ISCF History

The Islamic Society of Central Florida was established in 1973 by a few Muslim families in Orlando and the surrounding Central Florida area, intending initially to secure a place to pray together as a community.  Little did this handful group of pioneers realize they were actually laying the foundation for the largest and most diverse community of Muslims in Central Florida.

By the early 1980s, the families acquired property on Goldenrod Road with a small house on it.  This house served as the first unofficial Masjid while a new building was in the initial stages of construction on the same property.  With the blessings of God and the contributions of the humble and growing community, brick by brick the first official Masjid in Central Florida was eventually built around 1985.  As the community started to grow and waited patiently for the new building to be constructed, the blessed shade of a large oak tree in front of the house served as additional space for the community to perform congregational prayers and Eid celebrations under.

In 1995, as the Muslim community continued its growth in numbers and geography, the community decided for the Islamic Society to expand its services to other parts of the greater Orlando area by opening additional locations.  The Masjid naming format was developed to have each location be named after the 99 beautiful attributes of Allah (swt).  The Masjid on Goldenrod Road, the first official Masjid in Central Florida, was named Masjid Al-Rahman.  By the year 2000, the Islamic Society of Central Florida had opened five additional Masjids throughout Central Florida, for a total of six Masjid locations. 

Visionary members of the ISCF community felt it was necessary to strengthen the foundation for the future of our community and founded the Muslim Academy of Central Florida (MACF) in 1993, later renamed Leaders Preparatory School (LPS).  LPS focused on providing stellar education to the future generations of the community with an Islamic environment and foundation.  These progressive leaders recognized the value of a good education as stressed by the first revelation revealed to our Beloved Prophet Muhammad.  The LPS moved into a new building constructed in 2000, and elevated the full-time school as the first established accredited private Islamic School in Central Florida. 

After the tragic events of September 2001, the community-wide Dawah efforts were organized into a new institution at ISCF known as the Center for Peace.  The Center for Peace was established to provide outreach on a full-time basis about the Truth regarding Islam and Muslims.   

ISCF acquired property for a cemetery and named it Rawdat as-Salaam (Garden of Peace).  This is the first Muslim only cemetery in the state of Florida, where we can ensure our community members final resting place adheres to the rights and respect a Muslim deserves.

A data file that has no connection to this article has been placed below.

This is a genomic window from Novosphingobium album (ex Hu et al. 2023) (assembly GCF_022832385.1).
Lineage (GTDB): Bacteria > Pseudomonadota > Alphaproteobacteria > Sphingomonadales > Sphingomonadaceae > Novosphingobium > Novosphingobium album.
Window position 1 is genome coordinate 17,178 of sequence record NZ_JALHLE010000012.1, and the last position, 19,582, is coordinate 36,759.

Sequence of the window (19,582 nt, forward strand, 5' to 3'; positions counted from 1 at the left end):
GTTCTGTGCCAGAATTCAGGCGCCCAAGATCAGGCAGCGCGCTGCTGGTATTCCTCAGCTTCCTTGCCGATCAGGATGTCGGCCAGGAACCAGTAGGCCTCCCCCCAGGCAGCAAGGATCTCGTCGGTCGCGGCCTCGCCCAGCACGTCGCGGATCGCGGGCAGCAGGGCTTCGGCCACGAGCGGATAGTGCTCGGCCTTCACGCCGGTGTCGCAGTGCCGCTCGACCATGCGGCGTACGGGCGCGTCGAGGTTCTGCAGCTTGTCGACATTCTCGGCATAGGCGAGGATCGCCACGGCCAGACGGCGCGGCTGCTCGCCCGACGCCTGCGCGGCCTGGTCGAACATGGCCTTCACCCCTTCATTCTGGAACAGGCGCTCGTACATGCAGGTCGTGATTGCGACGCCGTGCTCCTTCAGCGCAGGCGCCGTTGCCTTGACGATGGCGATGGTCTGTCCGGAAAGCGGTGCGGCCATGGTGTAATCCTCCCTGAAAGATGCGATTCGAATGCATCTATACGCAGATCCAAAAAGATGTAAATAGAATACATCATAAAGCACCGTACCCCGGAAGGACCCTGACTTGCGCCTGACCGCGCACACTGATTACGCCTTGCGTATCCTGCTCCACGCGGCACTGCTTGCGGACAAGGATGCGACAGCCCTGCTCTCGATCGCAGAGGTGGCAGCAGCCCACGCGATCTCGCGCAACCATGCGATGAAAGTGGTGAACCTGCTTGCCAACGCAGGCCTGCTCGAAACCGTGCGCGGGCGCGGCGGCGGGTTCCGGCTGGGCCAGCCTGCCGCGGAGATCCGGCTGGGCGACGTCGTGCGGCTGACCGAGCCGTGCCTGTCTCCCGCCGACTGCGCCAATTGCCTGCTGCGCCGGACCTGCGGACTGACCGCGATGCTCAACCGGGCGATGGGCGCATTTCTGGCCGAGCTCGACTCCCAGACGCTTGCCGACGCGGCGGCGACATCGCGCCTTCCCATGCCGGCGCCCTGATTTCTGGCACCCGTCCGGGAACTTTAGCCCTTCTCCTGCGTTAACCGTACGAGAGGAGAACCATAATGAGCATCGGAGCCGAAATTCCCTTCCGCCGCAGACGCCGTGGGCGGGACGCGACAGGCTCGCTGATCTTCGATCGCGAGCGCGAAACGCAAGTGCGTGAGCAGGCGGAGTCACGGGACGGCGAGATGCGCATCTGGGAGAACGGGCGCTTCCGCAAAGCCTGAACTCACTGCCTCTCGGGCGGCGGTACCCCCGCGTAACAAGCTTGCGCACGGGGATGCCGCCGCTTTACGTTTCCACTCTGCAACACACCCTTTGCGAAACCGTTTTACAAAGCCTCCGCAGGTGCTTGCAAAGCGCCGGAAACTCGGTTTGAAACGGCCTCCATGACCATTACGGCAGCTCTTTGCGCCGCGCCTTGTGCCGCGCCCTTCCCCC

Leadership & Governance


ISCFs long-term vision and objectives are directed and overseen by a Board of Directors.  The intermediary objectives and day to day affairs of the community are managed by the ISCF Council of Imams, assisted by various Department Directors, ISCF Officers, and dedicated community volunteers.  Both the Board of Directors and Imam leadership is composed of leaders from a variety of nationalities and backgrounds, providing for diverse viewpoints.  In addition to diverse nationalities, ISCFs Board consists of individuals from a wide range of professional backgrounds, and is inclusive of well accomplished and qualified female professional leaders.  The nationalities of the Imams include American, Turkish, Somali, Syrian, Guyanese, Bangladeshi, Pakistani, Moroccan, and Egyptian.  The ISCF leadership is headed by Imam Muhammad Musri, who serves as the President of the ISCF, as well as Senior Imam of the ISCF Council of Imams.  The leadership role of the Imams being an integral part of the ISCF management is a unique factor that contributes immensely to the unity and success of the ISCF community model.  The Imams serve as the leaders to their local communities and meet weekly prior to the Friday khutbah to discuss any pressing issues from their local community.  These meetings organize and help Imams collaborate on sharing solutions for common issues their communities may face.  The ISCF Council of Imams also meets once a month for strategic planning sessions for events and programs throughout the year.